I mean, the War Requiem didn't get more expensive to perform in the time since it was programmed by the DSO. But the statement that it stood to make about the futility and pity of war? That just becomes more relevant and desperate (and controversial, at least in this town) by the day. The War Requiem is a vastly important work, one that an audience has much to learn from. It represents the very best of what a contemporary symphony orchestra should be trying to accomplish, bringing music of the highest quality and most significant social relevance to a community. Canceling a performance like this one, even for financial reasons (or perhaps especially so) doesn't just disrespect the veterans who have faced these issues in a slightly more harrowing setting than a cushy concert hall. It disrespects art.

Because I have become a grouchy old man, I sent an email saying as much to the DSO back in May. After getting a response from an anonymous Patron Services Center representative (a response that felt like a canned response, which I found to be a hopeful sign since it suggests I'm not the only person who responded negatively), I sent the following, which pretty accurately represents my current thinking about the issue and the responsibility of artists in troubled times.

I did not receive a response. I did not require one.


Subject: War Requiem
Date: May 21, 2007

I understand the financial difficulties of putting together a performance like that. But it is also unfortunate and frankly suspect timing that this piece should find itself on the block in the midst of a controversial and politically charged time of war. Britten's piece is divorced of politics, addressing instead the undeniable horror, futility and suffering of war, topics that go beyond politics and patriotism and force the listener, no matter what their partisan beliefs, to look deeper. Regardless of the financial reasons for doing so, canceling your performance of this piece in particular sends a strong message, and not a positive one.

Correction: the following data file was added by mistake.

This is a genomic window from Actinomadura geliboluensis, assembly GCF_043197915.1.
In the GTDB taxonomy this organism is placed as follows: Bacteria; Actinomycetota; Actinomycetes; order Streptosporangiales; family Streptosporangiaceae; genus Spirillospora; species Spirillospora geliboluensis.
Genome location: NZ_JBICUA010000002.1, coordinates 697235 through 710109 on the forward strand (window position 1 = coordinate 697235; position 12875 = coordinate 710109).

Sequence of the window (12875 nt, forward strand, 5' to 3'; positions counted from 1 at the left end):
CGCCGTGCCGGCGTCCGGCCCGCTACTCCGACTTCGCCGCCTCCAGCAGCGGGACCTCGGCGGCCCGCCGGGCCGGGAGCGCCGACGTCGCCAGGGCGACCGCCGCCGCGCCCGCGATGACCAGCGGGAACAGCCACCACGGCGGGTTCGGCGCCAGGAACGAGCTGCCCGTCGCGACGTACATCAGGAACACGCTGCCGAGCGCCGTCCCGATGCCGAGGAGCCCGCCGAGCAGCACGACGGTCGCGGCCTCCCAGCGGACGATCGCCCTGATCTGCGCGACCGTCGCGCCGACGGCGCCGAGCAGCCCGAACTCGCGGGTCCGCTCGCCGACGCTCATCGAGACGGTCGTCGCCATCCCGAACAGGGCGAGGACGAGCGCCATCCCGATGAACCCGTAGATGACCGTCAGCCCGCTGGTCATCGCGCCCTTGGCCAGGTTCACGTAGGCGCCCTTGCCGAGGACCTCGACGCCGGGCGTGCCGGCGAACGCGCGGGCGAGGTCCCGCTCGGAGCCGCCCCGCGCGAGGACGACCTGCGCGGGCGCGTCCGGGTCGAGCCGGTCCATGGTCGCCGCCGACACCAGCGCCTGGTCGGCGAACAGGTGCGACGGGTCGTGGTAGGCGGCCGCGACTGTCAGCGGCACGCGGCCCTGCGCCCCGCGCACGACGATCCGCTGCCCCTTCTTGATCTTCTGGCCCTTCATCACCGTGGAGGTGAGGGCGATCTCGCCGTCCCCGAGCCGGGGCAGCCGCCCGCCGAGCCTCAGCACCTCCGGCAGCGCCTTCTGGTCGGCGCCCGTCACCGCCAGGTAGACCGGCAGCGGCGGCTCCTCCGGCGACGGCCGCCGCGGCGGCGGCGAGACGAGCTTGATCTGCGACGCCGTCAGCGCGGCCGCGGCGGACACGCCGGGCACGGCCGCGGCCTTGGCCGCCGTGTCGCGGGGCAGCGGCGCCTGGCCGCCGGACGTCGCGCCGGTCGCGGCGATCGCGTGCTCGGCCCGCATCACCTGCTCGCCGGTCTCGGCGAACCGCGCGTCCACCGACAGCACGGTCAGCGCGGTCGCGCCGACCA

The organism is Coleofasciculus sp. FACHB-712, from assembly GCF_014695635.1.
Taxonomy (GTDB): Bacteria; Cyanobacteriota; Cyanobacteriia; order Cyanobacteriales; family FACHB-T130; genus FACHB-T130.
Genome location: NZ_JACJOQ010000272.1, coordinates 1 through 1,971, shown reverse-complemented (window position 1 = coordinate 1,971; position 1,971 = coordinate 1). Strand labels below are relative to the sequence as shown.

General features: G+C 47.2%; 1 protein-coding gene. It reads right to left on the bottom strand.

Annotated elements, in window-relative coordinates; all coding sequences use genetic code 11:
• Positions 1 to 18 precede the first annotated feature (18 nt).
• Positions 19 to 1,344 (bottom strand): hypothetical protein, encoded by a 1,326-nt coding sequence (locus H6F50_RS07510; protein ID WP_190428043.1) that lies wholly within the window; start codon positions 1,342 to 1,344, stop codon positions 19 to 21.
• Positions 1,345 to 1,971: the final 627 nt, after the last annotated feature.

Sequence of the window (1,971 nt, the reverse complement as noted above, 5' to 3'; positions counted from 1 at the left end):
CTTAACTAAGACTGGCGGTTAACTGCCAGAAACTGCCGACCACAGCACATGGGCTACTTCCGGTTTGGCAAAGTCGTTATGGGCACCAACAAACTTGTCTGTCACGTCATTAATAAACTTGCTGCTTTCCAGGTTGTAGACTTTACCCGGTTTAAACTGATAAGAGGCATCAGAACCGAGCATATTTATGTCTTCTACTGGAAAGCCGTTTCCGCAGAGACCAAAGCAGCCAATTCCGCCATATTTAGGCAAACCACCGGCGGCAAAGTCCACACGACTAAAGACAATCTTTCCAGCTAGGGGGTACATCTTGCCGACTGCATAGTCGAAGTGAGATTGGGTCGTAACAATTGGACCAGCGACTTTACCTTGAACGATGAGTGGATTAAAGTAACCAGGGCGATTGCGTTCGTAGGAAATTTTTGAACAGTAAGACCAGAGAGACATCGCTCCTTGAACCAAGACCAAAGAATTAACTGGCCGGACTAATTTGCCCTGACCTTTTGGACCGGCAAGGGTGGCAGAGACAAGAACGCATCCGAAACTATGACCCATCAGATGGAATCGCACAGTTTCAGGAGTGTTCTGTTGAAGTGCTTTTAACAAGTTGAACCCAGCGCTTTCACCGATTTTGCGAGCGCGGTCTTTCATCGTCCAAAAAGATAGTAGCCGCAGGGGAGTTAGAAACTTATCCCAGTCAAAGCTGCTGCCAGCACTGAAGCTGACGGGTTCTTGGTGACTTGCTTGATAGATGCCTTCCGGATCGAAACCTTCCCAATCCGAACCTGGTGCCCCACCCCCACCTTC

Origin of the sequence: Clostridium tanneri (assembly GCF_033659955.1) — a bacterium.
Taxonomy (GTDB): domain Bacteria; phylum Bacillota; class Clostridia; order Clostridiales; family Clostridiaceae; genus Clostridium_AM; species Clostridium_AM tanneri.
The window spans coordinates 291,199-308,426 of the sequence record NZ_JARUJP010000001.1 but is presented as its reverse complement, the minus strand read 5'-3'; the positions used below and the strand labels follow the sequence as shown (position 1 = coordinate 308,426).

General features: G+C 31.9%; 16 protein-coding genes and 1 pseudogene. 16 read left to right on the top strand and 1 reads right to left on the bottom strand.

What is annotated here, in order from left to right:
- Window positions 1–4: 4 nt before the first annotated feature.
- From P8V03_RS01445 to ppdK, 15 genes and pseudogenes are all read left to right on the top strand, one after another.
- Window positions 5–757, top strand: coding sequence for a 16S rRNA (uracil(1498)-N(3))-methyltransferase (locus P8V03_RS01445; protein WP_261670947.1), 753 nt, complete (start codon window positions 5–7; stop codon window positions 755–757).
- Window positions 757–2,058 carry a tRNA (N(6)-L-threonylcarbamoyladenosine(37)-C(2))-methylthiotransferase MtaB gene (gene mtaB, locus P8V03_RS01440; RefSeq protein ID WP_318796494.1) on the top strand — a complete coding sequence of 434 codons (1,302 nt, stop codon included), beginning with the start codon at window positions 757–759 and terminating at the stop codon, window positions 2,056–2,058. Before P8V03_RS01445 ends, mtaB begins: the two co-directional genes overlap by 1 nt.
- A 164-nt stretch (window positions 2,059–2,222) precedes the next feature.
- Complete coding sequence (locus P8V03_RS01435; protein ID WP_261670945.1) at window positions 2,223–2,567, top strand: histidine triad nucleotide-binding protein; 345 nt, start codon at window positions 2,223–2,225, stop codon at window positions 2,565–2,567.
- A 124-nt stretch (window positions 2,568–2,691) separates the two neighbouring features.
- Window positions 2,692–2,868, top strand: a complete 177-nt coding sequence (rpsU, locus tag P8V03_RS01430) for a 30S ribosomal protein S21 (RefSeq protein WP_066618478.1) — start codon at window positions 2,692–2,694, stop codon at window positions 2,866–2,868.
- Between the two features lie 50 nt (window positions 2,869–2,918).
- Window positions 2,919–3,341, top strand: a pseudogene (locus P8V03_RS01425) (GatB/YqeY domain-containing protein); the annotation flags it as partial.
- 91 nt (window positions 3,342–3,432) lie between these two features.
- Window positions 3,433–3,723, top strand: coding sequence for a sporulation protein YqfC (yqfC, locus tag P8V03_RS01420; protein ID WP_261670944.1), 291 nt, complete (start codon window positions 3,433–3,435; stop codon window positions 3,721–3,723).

Music matters. The artistic choices that an orchestra makes send a message to a community. If this is a matter of purely financial concern, then I and a great many other will be watching your choice of replacement repertoire with great interest. I wish you the best of luck in maintaining your organization's artistic integrity as you make that choice.

Robert Rummel-Hudson
Plano, TX

November 8, 2007

Monster Paw

Originally uploaded by Citizen Rob.
It's been something of a Fancy Pants Author Week, which is always a nice alternative to Tragedy Dad Week (which I haven't had many of in a long time, knock on maybe-fake Ikea wood), Sickly Diabetic Week (also not too frequent now, knock on my pancreas) or Poverty Schmuck Week (well, that's more of a chronic condition than a single week). I anticipate having a Rough Thirty-tenth Birthday Week soon, but I'm not ready to face that just yet so we will speak of it no more.

The latest on the book is this. The bad news, not entirely unexpected, is that aside from a possible Texas schedule, there is not a book tour in the works. I won't lie to you; I'm disappointed, although for entirely personal reasons. The fancy pants book tour is part of every writer's publication fantasy. It's right up there with imagining the girl who broke your heart in high school, now sitting in her trailer with her six kids, watching you share a tender moment with Oprah on her Rent-to-Own television. (I have never claimed not to have Issues.)